I must be going up in the world. The venue even has a car park. It also has seats. Quick check. Yes, it is the right place. I really should have worn a tie. The tie with no curry stains on it at that.
Without further ado, let's get to the music. First on was Chantel McGregor. I vaguely remembered hearing about her before and was expecting a blues/rock gone acoustic sound from her. The MTV unplugged kind of thing if you like. Instead, what you got was a demonstration of her ability as an interpreter of songs. While showing a polish that belied her few years on the stage of life, she also managed to put an emotional intensity into each and every word that she sang and that convinced all that heard her. One to watch is a much overused phrase today but I reckon that she is.
Then it was time for the main event. This being the only Scottish date for Albert Lee and Hogan's Heroes, the audience consisted mainly of long time fans and they got what they paid for. Mr Lee - respect is due here - never put a finger wrong on the fretboard and played with a precision other guitarists can only dream of in a collection of songs that were alternately a little bit country and a little bit rock 'n' roll. Likewise the band made it all look easy with Gerry Hogan showing that you can never have too much pedal steel in a song. Ever. In fact, I think I might buy me a pickup truck just to have an excuse to play more country music.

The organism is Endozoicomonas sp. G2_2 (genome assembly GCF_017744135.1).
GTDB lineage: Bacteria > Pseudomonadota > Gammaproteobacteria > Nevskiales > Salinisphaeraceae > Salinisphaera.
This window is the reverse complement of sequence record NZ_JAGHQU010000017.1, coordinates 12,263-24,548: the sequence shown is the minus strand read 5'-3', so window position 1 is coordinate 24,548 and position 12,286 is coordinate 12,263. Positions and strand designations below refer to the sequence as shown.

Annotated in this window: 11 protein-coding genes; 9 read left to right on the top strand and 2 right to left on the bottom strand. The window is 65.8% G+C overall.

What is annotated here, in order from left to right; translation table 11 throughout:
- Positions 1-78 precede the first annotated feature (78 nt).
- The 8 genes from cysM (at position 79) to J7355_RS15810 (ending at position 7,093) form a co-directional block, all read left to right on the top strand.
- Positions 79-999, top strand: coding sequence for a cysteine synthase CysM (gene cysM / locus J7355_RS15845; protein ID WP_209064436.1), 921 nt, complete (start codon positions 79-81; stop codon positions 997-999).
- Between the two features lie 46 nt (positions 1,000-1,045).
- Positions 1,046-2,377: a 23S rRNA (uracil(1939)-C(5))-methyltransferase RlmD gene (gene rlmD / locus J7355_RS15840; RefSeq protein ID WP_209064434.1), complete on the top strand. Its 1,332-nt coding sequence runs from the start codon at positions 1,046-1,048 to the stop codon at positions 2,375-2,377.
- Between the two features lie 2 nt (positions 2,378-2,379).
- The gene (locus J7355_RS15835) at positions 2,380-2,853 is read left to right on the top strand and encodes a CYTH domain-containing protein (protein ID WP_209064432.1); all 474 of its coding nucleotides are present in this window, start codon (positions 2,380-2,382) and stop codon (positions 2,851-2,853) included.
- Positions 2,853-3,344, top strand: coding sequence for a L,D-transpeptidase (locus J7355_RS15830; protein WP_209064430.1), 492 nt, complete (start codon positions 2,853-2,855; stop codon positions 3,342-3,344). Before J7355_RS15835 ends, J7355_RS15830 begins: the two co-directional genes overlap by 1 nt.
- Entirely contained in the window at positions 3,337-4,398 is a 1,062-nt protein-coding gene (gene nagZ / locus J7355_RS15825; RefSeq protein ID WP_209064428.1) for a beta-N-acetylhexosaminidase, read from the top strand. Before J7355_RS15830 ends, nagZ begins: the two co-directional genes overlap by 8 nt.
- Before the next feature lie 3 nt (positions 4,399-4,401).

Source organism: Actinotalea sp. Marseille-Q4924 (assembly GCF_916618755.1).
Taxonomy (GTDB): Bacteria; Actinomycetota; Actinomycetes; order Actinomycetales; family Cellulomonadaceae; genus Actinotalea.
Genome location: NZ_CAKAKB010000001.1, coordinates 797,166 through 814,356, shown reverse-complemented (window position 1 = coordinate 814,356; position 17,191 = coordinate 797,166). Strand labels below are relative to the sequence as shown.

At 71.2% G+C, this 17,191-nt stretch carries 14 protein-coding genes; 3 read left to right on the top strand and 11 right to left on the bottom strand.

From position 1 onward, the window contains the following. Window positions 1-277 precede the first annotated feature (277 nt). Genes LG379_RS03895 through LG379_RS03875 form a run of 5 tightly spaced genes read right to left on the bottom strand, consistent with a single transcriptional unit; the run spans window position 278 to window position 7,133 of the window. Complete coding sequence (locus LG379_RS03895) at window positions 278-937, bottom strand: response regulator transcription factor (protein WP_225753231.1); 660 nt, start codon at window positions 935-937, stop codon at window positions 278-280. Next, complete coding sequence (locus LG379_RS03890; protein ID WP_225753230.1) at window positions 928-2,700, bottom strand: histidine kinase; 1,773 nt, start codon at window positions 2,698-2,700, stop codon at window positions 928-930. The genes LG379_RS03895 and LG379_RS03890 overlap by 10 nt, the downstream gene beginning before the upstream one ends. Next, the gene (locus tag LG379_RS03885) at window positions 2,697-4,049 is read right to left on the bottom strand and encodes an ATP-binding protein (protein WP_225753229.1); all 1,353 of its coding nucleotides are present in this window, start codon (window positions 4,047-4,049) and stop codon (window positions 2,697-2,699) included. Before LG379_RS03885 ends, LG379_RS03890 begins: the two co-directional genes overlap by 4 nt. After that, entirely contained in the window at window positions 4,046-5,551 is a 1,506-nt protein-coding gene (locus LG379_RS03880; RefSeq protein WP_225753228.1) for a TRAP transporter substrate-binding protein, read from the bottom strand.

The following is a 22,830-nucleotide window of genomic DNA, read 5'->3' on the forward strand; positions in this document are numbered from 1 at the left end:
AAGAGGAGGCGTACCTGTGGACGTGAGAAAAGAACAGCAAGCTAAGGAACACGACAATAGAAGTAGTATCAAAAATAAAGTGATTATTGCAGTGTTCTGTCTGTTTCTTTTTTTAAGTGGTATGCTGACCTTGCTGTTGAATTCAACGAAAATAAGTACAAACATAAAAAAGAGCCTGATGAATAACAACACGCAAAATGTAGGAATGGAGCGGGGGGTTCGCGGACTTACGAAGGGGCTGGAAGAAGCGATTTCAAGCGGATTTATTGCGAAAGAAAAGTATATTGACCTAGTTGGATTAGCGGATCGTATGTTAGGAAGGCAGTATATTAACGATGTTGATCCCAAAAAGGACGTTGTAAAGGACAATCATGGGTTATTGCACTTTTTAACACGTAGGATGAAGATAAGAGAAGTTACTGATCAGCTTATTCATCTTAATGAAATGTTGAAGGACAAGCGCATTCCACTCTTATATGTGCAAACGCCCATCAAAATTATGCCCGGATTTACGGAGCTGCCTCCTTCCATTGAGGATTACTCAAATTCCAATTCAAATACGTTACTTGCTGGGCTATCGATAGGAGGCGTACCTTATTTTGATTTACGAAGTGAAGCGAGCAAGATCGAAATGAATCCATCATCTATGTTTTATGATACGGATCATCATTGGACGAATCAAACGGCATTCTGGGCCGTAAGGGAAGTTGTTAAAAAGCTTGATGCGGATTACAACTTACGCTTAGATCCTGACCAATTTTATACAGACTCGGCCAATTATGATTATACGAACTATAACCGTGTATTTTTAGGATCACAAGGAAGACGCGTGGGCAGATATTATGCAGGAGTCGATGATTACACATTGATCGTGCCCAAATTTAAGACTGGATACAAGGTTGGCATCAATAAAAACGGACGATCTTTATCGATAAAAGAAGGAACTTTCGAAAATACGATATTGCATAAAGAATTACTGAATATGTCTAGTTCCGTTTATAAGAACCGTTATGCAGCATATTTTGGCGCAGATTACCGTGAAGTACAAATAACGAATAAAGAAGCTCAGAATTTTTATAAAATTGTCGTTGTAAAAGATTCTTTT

Doing two sets meant that a thorough trawl through the band's back catalogue could be undertaken as well. There were plenty of playful moments as this is undoubtedly a good time band but - in another unexpected turn - the most emotionally rewarding songs were those when Mr Lee put down his trademark guitar, sat down at the keyboards and sang songs that belong to the heart.
So, an interesting compare and contrast situation. Albert Lee and Hogan's Heroes as the old hands and Chantel McGregor as the new kid on the block. Both proved that, in the end, it is talent and hard work that wins over an audience.